One question has to do with standards, and he's asking whether you think that either PGP or FMIME will emerge as a standard for e-mail security, and would there be any hope for interoperation on that? That's one question.
And then the other question links back to the traditional prophesies for faculty, staff and students presenting themselves in "person" to obtain their campus card and network account -- and obviously with distance learning that's a little hard to do, so any thoughts on how universities are authenticating distance-learning students?
And I'll let you answer whichever one you'd like first.
KK: Well, again, Dave has excellent questions there.
Regarding the first one, PGP was an early contender. It was felt ultimately that its inability to scale, its inability to exchange PGP information seamlessly was going to be a real handicap, and people turned at the point to X.509 as a legitimate alternative.
In the intervening months a couple of things have happened. One of the things is that PGP went International -- it moved off shore, and in doing so it resolved a number of the export controls that some of these other schemers are still subject to. And that's made PGP more appealing.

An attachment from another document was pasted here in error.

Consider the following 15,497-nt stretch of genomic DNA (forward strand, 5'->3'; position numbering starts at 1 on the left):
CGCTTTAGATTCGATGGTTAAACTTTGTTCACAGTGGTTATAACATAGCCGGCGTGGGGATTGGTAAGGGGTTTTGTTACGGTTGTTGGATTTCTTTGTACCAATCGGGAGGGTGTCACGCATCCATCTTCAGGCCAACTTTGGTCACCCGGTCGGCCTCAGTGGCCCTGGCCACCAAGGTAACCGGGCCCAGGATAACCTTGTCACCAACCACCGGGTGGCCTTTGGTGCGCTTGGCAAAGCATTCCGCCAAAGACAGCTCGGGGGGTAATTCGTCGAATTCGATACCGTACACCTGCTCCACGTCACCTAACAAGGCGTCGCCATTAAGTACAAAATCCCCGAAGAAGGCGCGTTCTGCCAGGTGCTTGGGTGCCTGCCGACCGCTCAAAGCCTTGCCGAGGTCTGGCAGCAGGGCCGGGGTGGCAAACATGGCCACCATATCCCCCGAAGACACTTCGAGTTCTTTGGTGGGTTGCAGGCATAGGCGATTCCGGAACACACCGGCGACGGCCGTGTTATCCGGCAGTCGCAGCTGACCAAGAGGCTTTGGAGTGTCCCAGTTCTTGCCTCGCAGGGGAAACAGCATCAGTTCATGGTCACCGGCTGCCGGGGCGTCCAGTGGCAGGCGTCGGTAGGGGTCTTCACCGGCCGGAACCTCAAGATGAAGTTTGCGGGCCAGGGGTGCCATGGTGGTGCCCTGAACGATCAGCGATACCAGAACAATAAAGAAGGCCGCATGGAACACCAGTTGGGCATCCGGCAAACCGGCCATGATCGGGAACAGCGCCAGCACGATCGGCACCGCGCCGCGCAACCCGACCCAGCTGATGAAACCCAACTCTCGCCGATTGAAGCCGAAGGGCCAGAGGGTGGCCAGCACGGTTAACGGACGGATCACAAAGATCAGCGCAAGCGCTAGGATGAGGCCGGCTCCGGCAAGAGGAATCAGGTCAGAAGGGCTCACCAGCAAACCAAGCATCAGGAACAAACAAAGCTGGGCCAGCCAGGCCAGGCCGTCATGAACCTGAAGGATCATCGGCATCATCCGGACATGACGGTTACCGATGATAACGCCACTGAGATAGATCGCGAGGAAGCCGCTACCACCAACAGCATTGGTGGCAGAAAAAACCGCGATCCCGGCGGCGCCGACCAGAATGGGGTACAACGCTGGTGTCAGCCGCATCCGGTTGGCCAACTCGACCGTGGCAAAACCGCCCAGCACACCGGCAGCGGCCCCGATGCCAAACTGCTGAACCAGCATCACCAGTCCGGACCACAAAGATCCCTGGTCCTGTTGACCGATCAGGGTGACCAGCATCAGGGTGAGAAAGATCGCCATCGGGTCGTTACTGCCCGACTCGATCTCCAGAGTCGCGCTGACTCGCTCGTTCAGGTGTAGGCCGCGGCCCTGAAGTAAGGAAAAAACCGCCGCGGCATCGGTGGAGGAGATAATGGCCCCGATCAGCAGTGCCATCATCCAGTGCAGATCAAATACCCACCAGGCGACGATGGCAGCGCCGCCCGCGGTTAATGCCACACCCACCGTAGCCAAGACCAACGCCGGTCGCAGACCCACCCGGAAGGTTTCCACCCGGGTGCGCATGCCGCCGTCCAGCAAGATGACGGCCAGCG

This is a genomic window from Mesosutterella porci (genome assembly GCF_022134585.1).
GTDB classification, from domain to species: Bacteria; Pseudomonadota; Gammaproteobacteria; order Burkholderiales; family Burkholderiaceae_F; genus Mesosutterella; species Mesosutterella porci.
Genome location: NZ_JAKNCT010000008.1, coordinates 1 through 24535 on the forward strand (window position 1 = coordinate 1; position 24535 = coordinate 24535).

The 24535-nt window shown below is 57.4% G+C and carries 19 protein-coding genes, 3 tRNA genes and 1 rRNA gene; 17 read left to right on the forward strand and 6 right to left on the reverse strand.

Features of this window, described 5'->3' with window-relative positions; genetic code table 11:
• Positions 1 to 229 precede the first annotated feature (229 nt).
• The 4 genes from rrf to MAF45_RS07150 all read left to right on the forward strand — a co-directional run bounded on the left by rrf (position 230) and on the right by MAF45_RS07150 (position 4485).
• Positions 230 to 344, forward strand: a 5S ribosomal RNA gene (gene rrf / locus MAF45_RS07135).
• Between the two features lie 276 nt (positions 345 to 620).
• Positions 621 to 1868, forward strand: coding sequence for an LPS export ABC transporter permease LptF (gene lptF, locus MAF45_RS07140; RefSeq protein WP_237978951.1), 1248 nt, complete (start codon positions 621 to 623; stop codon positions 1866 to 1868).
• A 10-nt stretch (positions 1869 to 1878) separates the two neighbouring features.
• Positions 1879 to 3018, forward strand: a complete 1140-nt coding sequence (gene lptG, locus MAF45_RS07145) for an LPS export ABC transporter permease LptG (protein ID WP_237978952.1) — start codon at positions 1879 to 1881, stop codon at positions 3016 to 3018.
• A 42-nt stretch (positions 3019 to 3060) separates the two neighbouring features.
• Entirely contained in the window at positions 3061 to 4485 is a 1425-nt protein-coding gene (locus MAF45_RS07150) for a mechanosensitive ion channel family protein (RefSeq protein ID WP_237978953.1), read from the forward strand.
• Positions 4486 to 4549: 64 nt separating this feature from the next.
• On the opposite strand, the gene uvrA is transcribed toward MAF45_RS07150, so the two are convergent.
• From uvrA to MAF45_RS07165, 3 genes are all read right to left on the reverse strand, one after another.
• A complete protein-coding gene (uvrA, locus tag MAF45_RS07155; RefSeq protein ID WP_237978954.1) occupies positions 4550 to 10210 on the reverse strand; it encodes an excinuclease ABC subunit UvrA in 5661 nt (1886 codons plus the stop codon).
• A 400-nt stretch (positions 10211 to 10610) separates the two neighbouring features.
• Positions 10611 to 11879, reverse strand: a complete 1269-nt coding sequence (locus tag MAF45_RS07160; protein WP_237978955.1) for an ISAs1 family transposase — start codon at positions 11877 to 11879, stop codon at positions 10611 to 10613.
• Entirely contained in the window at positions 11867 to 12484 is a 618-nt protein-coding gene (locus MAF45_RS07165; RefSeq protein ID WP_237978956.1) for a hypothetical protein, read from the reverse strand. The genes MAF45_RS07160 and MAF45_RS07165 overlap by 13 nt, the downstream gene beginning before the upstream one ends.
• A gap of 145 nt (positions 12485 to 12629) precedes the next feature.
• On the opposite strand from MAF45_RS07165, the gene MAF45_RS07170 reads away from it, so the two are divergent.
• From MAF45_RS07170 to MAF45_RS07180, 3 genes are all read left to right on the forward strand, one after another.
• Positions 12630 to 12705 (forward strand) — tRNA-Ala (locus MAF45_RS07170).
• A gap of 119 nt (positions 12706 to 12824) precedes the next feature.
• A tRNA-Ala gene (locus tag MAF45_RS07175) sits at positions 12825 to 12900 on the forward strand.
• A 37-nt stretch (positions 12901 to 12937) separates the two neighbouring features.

Secondly, its developed a crude schemer for exchanging PGP information, and that creates something similar to a PKI infrastructure for PGP. Lastly, X.509 just received a significant setback in that one of the companies that has been driving this is Entrust. And Entrust just got some patents approved for some of the internal schemer for X.509, and that which was once part of an open standard got wrenched out of it a few months ago and is now proprietary and patented.
So I think that illustrates that the marketplace in this may be a force of divergence versus a force of convergence. And we may go back to PGP because it wasn't light, but it wasn't scuzzled by the elbowing and unseemly behavior of companies trying to patent technology.
JO: To a large degree what will be successful will be determined in the marketplace when there's a critical mass of other people that are using the same scheme that you are, or that you might adopt. But it's also a chicken and egg problem because you're trying to predict that.